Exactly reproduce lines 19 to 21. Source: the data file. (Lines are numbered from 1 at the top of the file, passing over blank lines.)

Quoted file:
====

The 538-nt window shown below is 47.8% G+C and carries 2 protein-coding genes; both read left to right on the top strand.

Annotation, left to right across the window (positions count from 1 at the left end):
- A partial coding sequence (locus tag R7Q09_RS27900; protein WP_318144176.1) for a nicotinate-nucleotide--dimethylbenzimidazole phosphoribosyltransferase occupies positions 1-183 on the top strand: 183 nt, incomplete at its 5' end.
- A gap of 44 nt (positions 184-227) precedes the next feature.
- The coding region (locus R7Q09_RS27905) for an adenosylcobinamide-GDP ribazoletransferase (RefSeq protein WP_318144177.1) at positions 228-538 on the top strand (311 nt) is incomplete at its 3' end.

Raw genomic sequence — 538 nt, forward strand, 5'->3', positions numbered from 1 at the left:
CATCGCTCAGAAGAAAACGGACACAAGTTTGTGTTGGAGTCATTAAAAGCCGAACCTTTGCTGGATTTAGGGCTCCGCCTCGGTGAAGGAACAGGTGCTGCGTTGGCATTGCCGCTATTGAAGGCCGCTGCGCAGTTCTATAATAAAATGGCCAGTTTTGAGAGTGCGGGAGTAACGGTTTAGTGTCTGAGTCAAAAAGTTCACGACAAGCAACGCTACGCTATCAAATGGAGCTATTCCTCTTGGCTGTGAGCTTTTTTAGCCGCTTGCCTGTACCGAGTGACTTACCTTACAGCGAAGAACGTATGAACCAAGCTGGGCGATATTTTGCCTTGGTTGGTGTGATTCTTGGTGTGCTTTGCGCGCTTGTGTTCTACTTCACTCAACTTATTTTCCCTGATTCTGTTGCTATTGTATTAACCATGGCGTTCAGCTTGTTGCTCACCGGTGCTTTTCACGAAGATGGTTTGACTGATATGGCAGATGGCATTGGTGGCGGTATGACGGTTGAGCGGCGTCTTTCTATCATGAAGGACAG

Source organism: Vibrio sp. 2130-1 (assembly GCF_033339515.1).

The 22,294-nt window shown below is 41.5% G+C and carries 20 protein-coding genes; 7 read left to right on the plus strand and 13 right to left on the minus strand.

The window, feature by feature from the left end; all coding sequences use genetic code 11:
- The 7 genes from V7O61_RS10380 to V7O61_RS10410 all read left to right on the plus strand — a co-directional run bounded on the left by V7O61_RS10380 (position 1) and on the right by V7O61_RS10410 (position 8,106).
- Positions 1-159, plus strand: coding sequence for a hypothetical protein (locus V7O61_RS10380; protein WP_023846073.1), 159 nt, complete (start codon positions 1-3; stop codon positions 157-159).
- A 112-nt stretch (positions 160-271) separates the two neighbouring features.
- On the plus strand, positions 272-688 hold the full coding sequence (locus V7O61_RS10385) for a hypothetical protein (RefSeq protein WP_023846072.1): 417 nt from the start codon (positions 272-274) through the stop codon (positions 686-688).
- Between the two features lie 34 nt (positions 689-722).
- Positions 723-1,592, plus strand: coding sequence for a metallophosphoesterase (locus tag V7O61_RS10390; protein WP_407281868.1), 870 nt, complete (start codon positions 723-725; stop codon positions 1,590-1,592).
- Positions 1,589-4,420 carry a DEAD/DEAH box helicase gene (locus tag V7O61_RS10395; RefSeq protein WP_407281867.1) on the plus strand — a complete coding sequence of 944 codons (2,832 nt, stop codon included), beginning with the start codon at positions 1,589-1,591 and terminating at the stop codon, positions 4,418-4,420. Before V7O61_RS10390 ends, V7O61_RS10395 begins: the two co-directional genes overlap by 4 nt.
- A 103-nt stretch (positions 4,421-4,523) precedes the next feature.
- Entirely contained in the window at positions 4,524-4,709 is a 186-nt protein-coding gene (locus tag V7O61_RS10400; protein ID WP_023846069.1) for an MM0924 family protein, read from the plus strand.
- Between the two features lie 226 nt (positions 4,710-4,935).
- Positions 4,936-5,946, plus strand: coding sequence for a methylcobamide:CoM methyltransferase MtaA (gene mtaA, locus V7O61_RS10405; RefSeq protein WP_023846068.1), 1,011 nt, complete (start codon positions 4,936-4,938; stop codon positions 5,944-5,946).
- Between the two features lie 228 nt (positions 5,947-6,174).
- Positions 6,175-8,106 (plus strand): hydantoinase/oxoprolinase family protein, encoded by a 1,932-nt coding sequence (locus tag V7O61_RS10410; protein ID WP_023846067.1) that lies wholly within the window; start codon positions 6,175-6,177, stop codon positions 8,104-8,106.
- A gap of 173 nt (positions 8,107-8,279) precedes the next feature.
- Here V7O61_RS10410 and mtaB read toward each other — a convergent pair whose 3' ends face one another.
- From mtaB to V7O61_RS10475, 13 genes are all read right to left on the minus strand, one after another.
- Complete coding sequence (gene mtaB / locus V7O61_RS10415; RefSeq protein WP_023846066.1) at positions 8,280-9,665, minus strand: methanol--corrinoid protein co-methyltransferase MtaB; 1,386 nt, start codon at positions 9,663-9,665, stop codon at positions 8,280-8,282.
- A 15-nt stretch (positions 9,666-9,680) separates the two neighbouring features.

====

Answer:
- Entirely contained in the window at positions 4,524-4,709 is a 186-nt protein-coding gene (locus tag V7O61_RS10400; protein ID WP_023846069.1) for an MM0924 family protein, read from the plus strand.
- Between the two features lie 226 nt (positions 4,710-4,935).
- Positions 4,936-5,946, plus strand: coding sequence for a methylcobamide:CoM methyltransferase MtaA (gene mtaA, locus V7O61_RS10405; RefSeq protein WP_023846068.1), 1,011 nt, complete (start codon positions 4,936-4,938; stop codon positions 5,944-5,946).